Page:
Non-Stick Packaging Made Possible by Nanocoating
Prior frustrations about getting that last bit of ketchup out of the bottle will be alleviated thanks to a special nanocoating in the packaging. The project is the focus of a joint European research project by the Fraunhofer Institutes for Process Engineering and Packaging IVV in Freising and for Interfacial Engineering and Biotechnology IGB in Stuttgart, Munich University of Technology and BMB and other industrial partners.
A new type of packaging – pictured is a bottle of ketchup – will reduce the left-over traces by at least half. On the left is a conventional bottle, on the right a coated one.
Not only is this problematic and wasteful for the consumers, it also poses a problem for recycling: the leftovers first have to be removed from the packaging, which is expensive, time-consuming, and uses a great deal of water. If the products in question are pharmaceuticals, chemicals or pesticides, the rinsed-out leftovers also have to be disposed of in a suitable manner.
"We are developing packaging materials that reduce left-over traces to half or less,” says Dr. Cornelia Stramm, head of the Functional Films business field at the IVV. The researchers apply thin films, no more than 20 nanometers thick, to the inside surface of the packaging.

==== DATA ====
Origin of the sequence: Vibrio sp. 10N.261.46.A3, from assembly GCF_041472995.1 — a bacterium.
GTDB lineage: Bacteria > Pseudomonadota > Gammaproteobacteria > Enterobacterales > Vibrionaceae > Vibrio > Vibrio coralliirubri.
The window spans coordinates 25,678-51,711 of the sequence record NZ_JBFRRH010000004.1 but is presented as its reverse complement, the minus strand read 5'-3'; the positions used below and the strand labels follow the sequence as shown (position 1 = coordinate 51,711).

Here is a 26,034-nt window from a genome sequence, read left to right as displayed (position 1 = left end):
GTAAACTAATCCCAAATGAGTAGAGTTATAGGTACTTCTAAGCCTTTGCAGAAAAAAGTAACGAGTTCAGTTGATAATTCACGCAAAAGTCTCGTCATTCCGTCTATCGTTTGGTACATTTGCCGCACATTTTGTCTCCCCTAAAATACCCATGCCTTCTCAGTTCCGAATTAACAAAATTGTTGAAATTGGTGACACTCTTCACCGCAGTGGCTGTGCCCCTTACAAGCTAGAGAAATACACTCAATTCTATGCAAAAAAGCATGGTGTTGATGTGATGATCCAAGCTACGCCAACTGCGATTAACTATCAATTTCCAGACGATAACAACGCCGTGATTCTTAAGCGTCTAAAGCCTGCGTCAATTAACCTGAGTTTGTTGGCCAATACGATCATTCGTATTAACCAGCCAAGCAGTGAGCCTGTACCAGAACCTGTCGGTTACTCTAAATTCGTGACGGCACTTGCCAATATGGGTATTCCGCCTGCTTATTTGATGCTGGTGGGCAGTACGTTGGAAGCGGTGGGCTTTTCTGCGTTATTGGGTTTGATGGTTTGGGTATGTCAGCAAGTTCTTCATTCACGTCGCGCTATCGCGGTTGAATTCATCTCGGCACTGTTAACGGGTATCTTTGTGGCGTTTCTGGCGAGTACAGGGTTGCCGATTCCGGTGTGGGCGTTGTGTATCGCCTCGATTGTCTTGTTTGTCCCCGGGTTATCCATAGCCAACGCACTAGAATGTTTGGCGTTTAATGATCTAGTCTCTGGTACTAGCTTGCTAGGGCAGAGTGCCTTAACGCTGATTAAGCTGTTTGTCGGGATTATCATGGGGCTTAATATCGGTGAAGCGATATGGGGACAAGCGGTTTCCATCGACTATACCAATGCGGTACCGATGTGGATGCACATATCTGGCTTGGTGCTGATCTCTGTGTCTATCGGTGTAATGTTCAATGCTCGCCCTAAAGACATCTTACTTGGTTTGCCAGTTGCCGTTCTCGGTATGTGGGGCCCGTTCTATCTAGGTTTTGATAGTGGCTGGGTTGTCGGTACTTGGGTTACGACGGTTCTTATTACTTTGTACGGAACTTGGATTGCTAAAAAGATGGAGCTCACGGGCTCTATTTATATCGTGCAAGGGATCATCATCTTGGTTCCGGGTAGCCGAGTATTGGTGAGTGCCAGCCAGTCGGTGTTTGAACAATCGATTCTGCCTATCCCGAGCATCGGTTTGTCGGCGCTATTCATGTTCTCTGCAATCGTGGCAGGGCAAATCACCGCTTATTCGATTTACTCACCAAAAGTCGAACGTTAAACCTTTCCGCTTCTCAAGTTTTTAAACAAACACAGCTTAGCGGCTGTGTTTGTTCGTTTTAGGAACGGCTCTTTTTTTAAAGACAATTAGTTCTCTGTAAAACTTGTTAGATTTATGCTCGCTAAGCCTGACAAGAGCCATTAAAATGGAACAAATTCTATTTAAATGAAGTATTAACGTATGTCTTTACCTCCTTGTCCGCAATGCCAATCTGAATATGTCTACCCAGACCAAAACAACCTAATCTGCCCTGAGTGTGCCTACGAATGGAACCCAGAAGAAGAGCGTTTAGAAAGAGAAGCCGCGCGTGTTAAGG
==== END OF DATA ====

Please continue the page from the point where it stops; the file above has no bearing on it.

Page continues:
“We make the coatings from a plasma of the type already familiar from neon lamps,” explains IGB scientist Dr. Michaela Müller. “It is done by placing the plastics into a vacuum. We introduce gases into this vacuum chamber and ignite them by applying a voltage. We can deposit different coatings with defined properties on the surface of the packaging, depending on the proportions of electrons, ions, neutrons and photons in this luminous gas mixture.”
The research scientists at the IGB are now working to optimize the coatings applied – improving properties such as adhesive strength. “The coatings must not change the properties of the materials. They must remain capable of being industrially processed to form bottles, tubes, or stand-up pouches of the kind typically used for liquid soap,” insists Müller.
Her fellow scientists at the IVV are taking a closer look at the coatings produced: How resistant are they to mechanical stress? How do they react to temperature fluctuations, or to contact with acids and alkalis?
In about two to three years, Stramm hopes, the bottles could be freely yielding their last drop of ketchup to consumers.